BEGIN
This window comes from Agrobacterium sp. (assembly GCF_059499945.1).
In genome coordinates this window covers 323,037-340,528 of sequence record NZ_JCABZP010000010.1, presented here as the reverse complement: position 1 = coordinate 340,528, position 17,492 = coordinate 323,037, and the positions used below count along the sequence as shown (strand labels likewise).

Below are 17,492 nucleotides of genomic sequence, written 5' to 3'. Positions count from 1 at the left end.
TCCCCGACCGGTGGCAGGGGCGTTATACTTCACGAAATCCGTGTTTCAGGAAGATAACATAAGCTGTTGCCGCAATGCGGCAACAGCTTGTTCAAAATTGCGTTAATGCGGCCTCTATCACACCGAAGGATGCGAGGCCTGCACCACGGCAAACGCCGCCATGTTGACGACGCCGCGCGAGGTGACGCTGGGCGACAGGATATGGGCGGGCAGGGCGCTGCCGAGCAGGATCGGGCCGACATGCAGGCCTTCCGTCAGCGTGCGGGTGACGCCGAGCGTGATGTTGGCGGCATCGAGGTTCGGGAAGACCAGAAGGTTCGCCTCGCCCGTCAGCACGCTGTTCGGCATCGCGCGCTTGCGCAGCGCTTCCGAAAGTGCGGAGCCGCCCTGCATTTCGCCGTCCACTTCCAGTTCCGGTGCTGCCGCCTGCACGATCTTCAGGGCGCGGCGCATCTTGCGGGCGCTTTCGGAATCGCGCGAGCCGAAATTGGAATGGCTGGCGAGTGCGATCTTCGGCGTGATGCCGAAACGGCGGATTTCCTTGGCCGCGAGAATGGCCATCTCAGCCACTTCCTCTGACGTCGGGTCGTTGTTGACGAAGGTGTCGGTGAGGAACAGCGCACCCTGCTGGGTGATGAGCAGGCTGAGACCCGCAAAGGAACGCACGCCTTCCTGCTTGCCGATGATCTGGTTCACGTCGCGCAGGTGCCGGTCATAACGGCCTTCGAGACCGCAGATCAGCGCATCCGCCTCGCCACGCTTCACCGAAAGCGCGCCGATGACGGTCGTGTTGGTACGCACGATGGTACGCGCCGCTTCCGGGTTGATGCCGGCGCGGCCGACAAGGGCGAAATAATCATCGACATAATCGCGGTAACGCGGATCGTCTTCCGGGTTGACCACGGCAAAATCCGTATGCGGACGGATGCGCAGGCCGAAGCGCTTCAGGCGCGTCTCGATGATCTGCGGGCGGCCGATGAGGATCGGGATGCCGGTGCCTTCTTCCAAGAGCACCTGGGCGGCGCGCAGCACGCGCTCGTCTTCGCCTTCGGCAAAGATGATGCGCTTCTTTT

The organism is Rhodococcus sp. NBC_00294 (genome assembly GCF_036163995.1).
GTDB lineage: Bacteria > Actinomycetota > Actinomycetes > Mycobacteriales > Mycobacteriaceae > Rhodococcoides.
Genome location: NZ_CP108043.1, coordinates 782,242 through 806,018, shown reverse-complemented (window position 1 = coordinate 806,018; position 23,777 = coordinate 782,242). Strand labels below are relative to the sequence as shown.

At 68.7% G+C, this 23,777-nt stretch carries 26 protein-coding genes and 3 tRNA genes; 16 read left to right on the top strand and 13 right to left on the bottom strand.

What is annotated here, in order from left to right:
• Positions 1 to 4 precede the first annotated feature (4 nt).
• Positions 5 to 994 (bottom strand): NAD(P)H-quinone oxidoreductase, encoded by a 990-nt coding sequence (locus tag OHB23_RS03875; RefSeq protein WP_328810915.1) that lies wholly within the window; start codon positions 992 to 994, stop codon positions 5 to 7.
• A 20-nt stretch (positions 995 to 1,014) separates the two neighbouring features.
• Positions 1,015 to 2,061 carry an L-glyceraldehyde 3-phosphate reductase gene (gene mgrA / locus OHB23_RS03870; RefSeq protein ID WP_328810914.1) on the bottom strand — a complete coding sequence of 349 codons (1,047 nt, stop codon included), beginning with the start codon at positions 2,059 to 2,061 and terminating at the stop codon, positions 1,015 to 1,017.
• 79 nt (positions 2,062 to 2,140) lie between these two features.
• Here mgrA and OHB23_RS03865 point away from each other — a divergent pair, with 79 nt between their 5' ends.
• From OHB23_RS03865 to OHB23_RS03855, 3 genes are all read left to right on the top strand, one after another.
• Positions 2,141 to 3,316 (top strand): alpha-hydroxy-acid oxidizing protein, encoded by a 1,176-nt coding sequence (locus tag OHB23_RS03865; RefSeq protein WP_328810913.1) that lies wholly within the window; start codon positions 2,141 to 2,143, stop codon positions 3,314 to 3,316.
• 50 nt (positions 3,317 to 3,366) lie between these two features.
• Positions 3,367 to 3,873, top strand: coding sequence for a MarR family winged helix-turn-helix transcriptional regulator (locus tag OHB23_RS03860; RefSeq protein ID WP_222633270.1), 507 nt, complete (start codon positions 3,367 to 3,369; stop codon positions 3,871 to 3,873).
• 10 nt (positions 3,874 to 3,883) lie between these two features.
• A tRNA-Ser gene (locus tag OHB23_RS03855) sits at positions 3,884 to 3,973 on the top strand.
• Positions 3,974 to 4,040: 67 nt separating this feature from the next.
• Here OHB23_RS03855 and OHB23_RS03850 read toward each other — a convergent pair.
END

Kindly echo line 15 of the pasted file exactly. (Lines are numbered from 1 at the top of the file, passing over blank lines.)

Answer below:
• Here mgrA and OHB23_RS03865 point away from each other — a divergent pair, with 79 nt between their 5' ends.